For over two months now, I have been dealing with something of an addiction. For that long, my team, the Dodgers, have been on the kind of streak that is usually reserved for badly contrived baseball novels. Starting on June 22, at which point the team was a dreadful 12 games under .500, the Dodgers have been winning almost eighty percent of their games. This historic run is now 10 weeks long, having lasting over 60 games, which is more than a third of a full season. Some of the games have been routs, and more than a few have been thrilling come-from-behind wins, but a lot of them have been well-pitched games with just enough offense to prevail.
The streak has vaulted the team to first place in its division and now has it vying for the best record in baseball, which would then give it the home-field advantage in the playoffs (but not the World Series, since the winner of the annual All-Star Game—the American League this year—decides that issue).
Now, about that addiction I mentioned. It’s to the Dodgers. I can’t get enough of them. Of course, I’m watching all of the games (courtesy of the MLB package that I subscribe to), but that’s just the start of it. I’m also reading all the print stuff I can find on them (and there’s a lot, since in addition to winning, they have an exciting rookie named Yasiel Puig, a refugee from Cuba who finally escaped from the island on his fourth try, and another rookie named Hyun-Jin Ryo, a sensation from Korea, where he won all kinds of pitching awards before joining the Dodgers this year, and Clayton Kershaw, who is generally regarded as the best pitcher in the game right now). And I have my satellite radio tuned to all the sports talk stations and all the blogs that cover the team bookmarked on my computer.
In short, I am consumed by this ball team that I’ve been a fan of for most of my life, which, when you’re as old as I am, is a long time.
As addictions go, this being the only one I’ve ever experienced first-hand, it isn’t a bad one to have. I mean, I am still functioning at my day job, have pretty much been in a permanent good mood (which, when your nickname is “Grumpy Ed,” is something of an accomplishment in and of itself), and no one seems to mind that all of my casual conversations these days are singularly focused on my team’s exploits. (Or, if they do, they are polite enough to let me go on until I run out of breath.)
But, honestly, I need a treatment program. I mean, there are other things in life, aren’t there? How did I get locked into the fortunes of a bunch of grown men who play a boys’ game and make millions of bucks while they’re doing it? How does anyone fall prey to an addiction?
It started with an innocent childhood experience. It was 1955, I was all of nine years old, and the team I had been rooting for since I was five finally beat the hated Yankees and won the World Series. The “high” I experienced from that victory was unlike anything I had ever known, especially since my younger brother, a devoted Yankee fan, had been gloating constantly about how the Dodgers were only the second best team in baseball since they couldn’t beat the Yankees.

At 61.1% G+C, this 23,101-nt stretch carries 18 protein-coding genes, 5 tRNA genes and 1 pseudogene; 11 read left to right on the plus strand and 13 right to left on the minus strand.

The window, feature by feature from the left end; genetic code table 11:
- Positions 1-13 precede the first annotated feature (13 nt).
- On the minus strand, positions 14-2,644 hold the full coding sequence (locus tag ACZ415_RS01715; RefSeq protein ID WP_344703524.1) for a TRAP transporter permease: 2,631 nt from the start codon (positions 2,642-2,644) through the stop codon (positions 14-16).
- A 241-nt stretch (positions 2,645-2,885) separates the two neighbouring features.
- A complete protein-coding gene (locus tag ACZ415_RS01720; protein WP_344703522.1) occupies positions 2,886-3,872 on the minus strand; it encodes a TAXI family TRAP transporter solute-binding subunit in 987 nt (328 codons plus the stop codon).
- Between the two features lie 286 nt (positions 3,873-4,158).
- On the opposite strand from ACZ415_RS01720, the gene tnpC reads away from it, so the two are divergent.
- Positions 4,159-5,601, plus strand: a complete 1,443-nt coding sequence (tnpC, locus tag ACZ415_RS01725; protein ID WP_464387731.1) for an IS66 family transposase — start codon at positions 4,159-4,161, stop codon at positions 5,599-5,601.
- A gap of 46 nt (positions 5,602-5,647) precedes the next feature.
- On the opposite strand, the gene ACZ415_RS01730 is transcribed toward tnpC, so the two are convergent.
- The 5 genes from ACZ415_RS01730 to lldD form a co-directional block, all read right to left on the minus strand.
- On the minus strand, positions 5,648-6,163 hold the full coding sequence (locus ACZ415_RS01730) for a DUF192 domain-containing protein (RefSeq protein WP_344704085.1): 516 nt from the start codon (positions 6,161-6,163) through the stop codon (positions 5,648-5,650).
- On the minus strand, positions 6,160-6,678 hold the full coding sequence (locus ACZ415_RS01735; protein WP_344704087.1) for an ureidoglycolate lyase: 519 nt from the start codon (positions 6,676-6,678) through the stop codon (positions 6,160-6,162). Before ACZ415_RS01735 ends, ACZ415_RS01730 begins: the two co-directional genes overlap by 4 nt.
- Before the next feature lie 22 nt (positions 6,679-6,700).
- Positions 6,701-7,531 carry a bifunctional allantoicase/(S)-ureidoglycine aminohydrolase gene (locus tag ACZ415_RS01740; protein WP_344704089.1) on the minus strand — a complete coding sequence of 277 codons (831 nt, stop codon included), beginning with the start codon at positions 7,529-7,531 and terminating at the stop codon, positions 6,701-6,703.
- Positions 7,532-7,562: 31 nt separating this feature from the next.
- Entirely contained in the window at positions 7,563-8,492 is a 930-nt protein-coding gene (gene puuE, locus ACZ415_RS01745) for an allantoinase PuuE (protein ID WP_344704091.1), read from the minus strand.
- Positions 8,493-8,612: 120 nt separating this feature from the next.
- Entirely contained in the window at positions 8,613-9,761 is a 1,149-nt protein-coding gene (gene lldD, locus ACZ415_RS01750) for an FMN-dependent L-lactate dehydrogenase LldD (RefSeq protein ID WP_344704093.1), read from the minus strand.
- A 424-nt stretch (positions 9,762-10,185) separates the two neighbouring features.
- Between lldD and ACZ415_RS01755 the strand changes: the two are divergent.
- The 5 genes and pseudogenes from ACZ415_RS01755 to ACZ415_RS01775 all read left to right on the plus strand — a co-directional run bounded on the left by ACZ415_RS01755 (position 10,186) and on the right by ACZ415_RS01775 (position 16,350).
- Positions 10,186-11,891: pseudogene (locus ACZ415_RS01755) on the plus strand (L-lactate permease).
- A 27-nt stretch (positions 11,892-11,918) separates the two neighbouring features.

The years that immediately followed were painful. First the Dodgers lost yet another World Series to the Yankees in 1956; then they had a down year in ’57, which ended with the announcement that they were leaving Brooklyn and moving all the way across the country to Los Angeles.
What was a young fan to do? My hometown heroes were suddenly going to be so far away. I wouldn’t even be able to follow them in the morning newspapers, since their games would be ending well after the final edition was printed. At best I might get a score of the game on the morning sports reports on TV.
It was kind of like being in forced withdrawal. But I followed my team as best I could and got rewarded in ’59 when they went back to the Series and won it again, this time beating the White Sox. The years that followed featured the great Sandy Koufax teams (more highs), the great Garvey-Lopes-Russell-Cey teams (more highs) and the great Valenzuela-Hershiser teams (more highs).
Then came the dreaded down years of Fox and the McCourts, which seemed to last an eternity and were punctuated by five more World Series wins by the Yankees and even two by the arch-rival Giants.
So I was an addict in need of a fix when the new owners (led by Magic Johnson) bought the team last year. At first things didn’t seem all that different. The team was still lousy, mediocre at best. And this season started with more of the same, standing in last place in their division with a 30-42 record on June 21.
And then they started winning – a lot. By the All-Star game in mid-July, they had won 17 of 22 games to reach the .500 mark. But that was just the start. Following the all-star break, they went 10 and 2 to finish July and then started August by winning 15 of 16. On August 18, they had moved from 9 and a half games out of first place to 8 and a half games in front, and old-timers were comparing them to the 1914 Boston Braves who won 70 of 89 games to charge to the pennant.
My addiction is a disease; I frankly admit it. And I know I am bound to suffer severe withdrawal, either when the Dodgers are bumped out of the playoffs (again breaking my heart) or when the last pitch has been thrown in late October and baseball gives way to those other sports.
But for now, I’m hooked. Oh, and did I mention Vin Scully?